Saturday, November 26, 2011

Life's Not a Story, It's a Mess

This June I got a little more personal than I usually do online. The post Blogging is Hard in the Real World was my attempt to explain why the blog had been quieter than normal. I wanted to be honest about my stress over moving from NC to SC as it was happening, instead of being retrospectively vulnerable. It's easy to talk about the problems I used to have. It was much harder to discuss the problems I was having.

It's now five months later and I my optimism about the future is waning. My fears about moving have not subsided. My new school, like any new school, has required a lot of extra effort. The months long house search has only reinvigorated my dislike of home owning. It's also difficult to connect to a new city when you have no home to invite others to. Finding a church has been a struggle. Though shows with Alchemy have been great, I miss the opportunities to teach and perform that I used to have.

Only recently have I discovered why this transition has been so hard for me: stories. Even before I knew I was moving, I posted on the power and problem of stories. I discussed how stories are like food for our emotionally hungry brain. Although they can be useful for summing up a large amount of information, because they don't contain all the facts, they can also be used for deception. The reason this rocky transition has been so hard for me is because of the stories I had been telling myself.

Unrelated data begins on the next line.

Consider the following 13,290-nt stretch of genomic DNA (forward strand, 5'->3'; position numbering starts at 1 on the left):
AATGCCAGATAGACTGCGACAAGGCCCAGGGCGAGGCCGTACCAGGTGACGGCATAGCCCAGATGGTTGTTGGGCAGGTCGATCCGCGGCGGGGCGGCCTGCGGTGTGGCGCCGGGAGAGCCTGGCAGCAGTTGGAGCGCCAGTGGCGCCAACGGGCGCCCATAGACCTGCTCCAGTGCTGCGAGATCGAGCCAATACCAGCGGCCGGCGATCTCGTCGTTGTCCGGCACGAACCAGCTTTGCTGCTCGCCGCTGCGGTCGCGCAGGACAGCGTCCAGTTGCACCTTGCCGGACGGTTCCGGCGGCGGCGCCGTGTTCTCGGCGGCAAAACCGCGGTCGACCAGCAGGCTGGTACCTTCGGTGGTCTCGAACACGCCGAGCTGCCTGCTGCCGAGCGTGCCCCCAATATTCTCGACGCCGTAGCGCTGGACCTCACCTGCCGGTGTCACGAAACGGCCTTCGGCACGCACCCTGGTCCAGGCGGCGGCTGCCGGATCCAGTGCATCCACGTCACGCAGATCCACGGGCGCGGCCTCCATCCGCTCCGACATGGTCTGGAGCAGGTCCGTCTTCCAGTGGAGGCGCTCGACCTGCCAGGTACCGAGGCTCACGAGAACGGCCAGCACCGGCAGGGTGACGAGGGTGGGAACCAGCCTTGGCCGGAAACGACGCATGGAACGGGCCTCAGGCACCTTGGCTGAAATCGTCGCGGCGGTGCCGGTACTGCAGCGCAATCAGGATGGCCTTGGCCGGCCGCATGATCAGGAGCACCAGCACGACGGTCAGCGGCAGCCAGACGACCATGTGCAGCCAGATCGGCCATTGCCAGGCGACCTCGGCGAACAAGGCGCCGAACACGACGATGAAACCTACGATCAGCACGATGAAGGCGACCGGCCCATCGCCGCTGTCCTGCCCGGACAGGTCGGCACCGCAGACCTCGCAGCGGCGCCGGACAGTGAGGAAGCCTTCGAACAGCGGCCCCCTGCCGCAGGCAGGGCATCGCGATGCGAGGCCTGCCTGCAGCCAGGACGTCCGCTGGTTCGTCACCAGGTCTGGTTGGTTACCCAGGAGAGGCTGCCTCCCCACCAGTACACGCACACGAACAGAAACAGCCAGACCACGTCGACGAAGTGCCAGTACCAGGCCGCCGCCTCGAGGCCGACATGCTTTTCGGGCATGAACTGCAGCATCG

The narrative I've told myself and others about my life has always been one of progress. When I was kid life was fine. When I was a teenager with new found freedom life was good. When I went to college and really discovered who I was life was great. When I got married and started teaching school and improv my life was awesome! Then suddenly my life hit a wall. This new life situation didn't match the story I had been telling myself. Suddenly I faced a harsh reality that the story wasn't true.